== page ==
On Tue, 12 Sep 2006, Philip Hazel wrote:

 > (1) Ultrix and Tru64 have a function called "crypt16", which encrypts up
 > to 16 characters of password in a particular way.
 > (2) HP-UX, Digital Unix, and OSF/1 have a function called "bigcrypt"

digital unix 4.0b does not have it, but has crypt16, quoting manual:

"The crypt16 subroutine is identical to the crypt function except that 
it will accept a password up to sixteen characters in length."

it does not go into details as to how exactly is this achieved.

hp-ux (10.20 and/or b.11.00) does have it, with the manual saying

"bigcrypt() acts like crypt(3C), but handles much larger strings. 
bigcrypt takes the segments of cleartext and encrypts them 
individually, at first using the salt passed in, and then using the 
first two characters of the previous encrypted segment as the salt for 
the next segment."

this is afair the same as the crypt16 implementation i dug up for 
exim, with the difference of crypt16 only doing up to 16 characters, 
and bigcrypt up to 40-something (iirc?).

 > which encrypts some number of characters (may be up to 40 or more) in a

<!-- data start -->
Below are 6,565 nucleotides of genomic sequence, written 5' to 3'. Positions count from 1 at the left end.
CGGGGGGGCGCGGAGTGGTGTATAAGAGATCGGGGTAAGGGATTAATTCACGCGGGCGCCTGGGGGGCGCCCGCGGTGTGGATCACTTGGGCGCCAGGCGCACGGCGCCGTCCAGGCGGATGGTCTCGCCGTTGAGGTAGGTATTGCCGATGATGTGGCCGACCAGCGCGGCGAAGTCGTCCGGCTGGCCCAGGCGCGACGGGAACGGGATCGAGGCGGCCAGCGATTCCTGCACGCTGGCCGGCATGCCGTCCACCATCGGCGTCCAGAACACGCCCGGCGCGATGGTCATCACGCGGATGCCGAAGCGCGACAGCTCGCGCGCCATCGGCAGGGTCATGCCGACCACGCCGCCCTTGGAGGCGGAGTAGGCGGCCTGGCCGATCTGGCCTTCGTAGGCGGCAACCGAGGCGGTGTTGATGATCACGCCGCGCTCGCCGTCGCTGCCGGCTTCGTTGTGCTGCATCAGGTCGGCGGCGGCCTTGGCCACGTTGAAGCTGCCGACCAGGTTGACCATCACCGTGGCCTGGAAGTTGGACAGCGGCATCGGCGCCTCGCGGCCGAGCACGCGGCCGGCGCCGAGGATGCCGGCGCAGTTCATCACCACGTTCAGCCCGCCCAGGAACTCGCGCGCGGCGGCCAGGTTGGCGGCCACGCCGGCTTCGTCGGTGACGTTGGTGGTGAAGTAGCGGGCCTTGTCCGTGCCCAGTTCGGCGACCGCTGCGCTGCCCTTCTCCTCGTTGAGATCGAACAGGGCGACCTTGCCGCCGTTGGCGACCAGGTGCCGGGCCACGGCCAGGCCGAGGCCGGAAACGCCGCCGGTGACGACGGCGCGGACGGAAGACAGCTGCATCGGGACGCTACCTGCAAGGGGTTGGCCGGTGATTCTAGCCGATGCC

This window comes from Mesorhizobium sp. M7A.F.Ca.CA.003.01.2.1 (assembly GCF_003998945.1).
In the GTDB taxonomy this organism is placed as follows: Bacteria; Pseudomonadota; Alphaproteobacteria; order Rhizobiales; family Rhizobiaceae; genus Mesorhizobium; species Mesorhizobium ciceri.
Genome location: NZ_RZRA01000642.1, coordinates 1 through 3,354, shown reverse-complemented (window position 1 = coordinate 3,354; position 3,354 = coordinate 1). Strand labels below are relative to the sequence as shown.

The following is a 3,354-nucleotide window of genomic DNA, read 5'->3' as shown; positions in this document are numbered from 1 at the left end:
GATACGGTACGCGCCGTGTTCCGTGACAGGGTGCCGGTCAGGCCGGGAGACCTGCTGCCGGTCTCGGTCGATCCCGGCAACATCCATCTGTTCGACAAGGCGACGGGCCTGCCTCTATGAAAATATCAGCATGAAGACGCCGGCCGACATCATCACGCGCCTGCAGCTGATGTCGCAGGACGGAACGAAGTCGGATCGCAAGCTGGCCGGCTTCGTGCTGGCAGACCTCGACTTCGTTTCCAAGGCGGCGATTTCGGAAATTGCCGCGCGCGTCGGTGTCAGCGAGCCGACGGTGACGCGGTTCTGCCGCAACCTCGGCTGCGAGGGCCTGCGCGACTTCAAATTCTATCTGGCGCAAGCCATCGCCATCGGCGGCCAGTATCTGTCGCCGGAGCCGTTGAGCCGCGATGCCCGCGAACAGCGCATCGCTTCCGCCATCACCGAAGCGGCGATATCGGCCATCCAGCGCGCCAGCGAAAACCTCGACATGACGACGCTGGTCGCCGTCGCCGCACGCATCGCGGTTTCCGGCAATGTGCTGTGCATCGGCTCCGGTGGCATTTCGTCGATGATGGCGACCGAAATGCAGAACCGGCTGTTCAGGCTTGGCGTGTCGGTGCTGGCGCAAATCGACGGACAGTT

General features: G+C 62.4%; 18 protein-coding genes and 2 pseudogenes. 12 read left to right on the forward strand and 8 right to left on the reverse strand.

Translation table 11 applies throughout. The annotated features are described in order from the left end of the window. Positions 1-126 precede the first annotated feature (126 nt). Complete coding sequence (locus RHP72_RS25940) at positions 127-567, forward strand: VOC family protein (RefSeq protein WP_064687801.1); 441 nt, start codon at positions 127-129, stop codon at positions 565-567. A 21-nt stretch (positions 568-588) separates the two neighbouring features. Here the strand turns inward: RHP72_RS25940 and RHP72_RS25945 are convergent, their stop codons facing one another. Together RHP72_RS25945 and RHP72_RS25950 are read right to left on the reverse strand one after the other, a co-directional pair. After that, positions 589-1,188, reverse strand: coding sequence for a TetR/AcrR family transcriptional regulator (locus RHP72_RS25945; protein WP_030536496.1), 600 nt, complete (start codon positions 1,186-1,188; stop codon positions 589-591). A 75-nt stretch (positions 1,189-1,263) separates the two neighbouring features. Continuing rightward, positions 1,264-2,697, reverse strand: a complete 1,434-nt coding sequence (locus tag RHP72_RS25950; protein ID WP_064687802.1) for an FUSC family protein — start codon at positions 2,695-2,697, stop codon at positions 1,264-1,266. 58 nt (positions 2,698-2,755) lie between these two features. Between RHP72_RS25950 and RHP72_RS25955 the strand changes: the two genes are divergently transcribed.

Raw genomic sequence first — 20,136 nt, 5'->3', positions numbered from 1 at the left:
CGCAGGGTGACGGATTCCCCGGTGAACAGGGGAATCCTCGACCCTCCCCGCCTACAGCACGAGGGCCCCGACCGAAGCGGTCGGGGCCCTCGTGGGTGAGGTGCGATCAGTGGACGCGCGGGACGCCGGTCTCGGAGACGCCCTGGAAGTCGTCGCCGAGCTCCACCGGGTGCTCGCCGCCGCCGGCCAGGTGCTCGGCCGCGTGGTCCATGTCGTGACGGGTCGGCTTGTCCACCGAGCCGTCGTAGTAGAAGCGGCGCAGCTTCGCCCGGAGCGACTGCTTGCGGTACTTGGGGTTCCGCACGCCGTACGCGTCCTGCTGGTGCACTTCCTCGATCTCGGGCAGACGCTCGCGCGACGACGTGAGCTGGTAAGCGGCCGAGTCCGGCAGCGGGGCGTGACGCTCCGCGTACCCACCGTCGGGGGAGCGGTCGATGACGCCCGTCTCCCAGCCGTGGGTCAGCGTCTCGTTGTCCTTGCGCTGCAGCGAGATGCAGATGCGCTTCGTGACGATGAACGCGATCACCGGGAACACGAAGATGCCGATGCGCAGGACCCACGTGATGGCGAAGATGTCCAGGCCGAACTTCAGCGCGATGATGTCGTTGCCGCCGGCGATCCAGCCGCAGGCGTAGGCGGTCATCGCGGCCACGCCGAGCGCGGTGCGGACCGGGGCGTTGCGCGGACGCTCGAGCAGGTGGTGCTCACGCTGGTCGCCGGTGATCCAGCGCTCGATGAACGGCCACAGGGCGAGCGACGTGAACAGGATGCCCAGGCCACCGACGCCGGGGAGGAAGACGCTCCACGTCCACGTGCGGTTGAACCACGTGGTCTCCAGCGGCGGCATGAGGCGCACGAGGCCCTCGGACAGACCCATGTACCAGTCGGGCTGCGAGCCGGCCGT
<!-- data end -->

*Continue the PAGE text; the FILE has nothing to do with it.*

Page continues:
> subtly different way. [Despite this, the OS-specific Makefile for OSF/1 

from what i can gather, it's exactly the same method, with crypt16() 
being limited to 16 characters of input, and bigcrypt() to something a 
bit bigger. ideally the exim-builtin crypt16 could be extended to 
emulate bigcrypt. about a year ago someone asked about this, then i 
got a bunch of test data from that chap (he was on hp-ux, i reckon), 
which i can dig up if needed. i also have some test data which was 
compiled on a tru64 or a digital unix (these were used to check the 
current exim implementation).

technically, i think, this whole shebang can be pretty well automated 
(from exim's point of view), with a bigcrypt implementation that 
follows the way quoted above from the hpux manaual (that is, no need 
to have {crypt} {crypt16} {bigcrypt} stuff, but {builtincrypt}, 
depending on the length of the input, could decide how many "passes" 
to apply.

is this of any help?


mkdir /nonexistent

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